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  9. Very, very good. Tender and touching. Touching me in exactly the right spot. Oh, no, that's the vibrator. But I love your writing.

    Love,
    Janie

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  10. Yes, I like.

    I like the funnies too, but this I LIKE.

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    1. Thanks, Friko. I don't think it's just you. Somehow I seem to get more comments when I go serious. It's weird. I may have missed my true vocation ....

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  11. Oh, my goodness. So sad and so powerful. I am sentimental and I am a hoarder and this piece really got to me. I threw out a box or two of schoolbooks when we moved house and I know I shouldn't have...
    Lovely writing. As always, spot on.

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    1. Thanks, Helen. That's a really nice comment. I'm not a hoarder at all, funnily enough. I throw things away far too easily and then regret it. We do have one suitcase which the family calls the 'nostalgia' case and that's quite fun to go through on a wet Sunday afternoon! I did throw away all my notes from my English degree (10 years ago) and have regretted it since, having taught most of the texts since then and needed them!

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  12. Beautiful writing, and it stirred lots of memories. How easily we throw things away because they seem to be of no importance or interest at the time, yet as we get older how much we treasure the few fragments of our past lives that do somehow survive. I've only got one souvenir from my schooldays - an account of a school trip that won me a prize - but I've kept several of my children's school books for when they're old enough to want to keep them for themselves.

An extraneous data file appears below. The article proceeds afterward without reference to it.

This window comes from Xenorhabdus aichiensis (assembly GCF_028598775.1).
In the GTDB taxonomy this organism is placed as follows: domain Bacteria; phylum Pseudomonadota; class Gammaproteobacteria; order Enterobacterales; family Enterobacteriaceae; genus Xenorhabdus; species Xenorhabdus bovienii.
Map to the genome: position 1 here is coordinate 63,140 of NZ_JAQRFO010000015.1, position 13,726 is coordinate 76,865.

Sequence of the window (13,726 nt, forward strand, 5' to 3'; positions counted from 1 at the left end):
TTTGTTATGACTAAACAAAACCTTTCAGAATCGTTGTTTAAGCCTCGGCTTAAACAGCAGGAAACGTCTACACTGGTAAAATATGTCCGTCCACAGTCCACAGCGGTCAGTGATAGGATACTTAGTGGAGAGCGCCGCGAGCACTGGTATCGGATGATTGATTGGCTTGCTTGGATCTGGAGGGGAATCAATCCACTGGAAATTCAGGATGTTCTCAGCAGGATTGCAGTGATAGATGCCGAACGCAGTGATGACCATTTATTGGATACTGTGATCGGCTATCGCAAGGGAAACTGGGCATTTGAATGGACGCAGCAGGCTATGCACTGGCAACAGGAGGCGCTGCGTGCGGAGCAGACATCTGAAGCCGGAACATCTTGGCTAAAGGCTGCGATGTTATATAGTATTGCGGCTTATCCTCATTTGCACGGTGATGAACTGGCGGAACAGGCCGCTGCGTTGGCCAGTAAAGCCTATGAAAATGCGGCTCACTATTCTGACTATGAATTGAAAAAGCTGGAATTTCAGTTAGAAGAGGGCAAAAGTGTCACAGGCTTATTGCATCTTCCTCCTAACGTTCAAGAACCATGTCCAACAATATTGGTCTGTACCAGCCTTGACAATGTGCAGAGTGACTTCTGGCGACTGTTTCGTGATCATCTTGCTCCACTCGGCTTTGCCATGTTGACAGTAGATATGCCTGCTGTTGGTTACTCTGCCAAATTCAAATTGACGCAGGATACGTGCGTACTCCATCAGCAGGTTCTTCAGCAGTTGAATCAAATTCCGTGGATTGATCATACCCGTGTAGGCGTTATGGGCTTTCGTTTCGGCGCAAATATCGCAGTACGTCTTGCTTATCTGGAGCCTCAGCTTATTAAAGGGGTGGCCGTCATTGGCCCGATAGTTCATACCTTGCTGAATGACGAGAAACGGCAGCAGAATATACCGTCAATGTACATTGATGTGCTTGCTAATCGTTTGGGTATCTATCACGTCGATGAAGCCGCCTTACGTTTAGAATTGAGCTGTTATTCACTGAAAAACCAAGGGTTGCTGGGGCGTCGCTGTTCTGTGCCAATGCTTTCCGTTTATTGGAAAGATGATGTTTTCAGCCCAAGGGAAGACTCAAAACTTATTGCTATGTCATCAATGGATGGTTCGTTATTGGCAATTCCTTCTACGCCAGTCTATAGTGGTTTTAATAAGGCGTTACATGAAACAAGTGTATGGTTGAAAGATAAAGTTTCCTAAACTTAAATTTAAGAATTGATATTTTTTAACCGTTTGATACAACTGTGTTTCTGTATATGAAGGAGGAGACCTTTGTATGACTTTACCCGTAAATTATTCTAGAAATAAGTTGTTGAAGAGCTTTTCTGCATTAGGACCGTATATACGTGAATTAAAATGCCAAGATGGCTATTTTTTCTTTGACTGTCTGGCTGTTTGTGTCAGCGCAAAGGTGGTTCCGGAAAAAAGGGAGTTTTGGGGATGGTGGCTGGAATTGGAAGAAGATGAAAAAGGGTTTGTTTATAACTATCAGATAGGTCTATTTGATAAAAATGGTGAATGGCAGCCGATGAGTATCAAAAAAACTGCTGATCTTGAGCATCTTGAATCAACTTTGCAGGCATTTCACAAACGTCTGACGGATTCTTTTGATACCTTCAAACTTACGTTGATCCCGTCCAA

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    1. Thanks for your lovely comments, Linda. I'm sure your children will be glad you kept the books - there's something about early school writing such as 'My dairy of my weakend' that becomes very precious!

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  13. Sad, but beautiful. Made me remember various items that Mum must have thrown away ..particularly my metal Muffin the Mule puppet! Quite annoyed about that actually!

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    1. Now that's not on, throwing away a Muffin the Mule!

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  14. I liked this a lot. You make it very moving without sentimentality. Hard to write that way. Well done. You should be more serious more often...

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    1. You're not the first to suggest that I should be serious more often ... it's not always in the context of the writing, though. Thanks for your comment, Still. x

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    2. Are there other pieces waiting to be booked? Part of me is indignant, how could the grandparents DO that to a little girl?

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  15. Beautiful and evocative. Like this very much.

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    1. Thanks, Lucy. I'm glad you liked it.

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  16. I'm glad I didn't miss this one, Fran. Following the divorce of my parents, we were evicted and ended up living with my grandparents. A lot of things had to go. It was as though some of my dearest possessions had been sucked into the vacuum caused by my father's speedy departure.

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    1. I honestly think people get rid of things so quickly as a response to grief/anger etc. Thanks for your comment, Martin.

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  17. This time you had me in tears of memory and not laughter. My stepmother threw out all my toys when I was nine years old...they were the ones I left behind when my mother and I walked out with one suitcase between us just a year before. My uncles had made and painted many of those toys...a doll's bed, an ironing board and a little iron and many other lovelies that memory has lost.

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    1. People can be so cruel. I think perhaps they let their own motivations and passions get in the way of realising the effect they will have on others.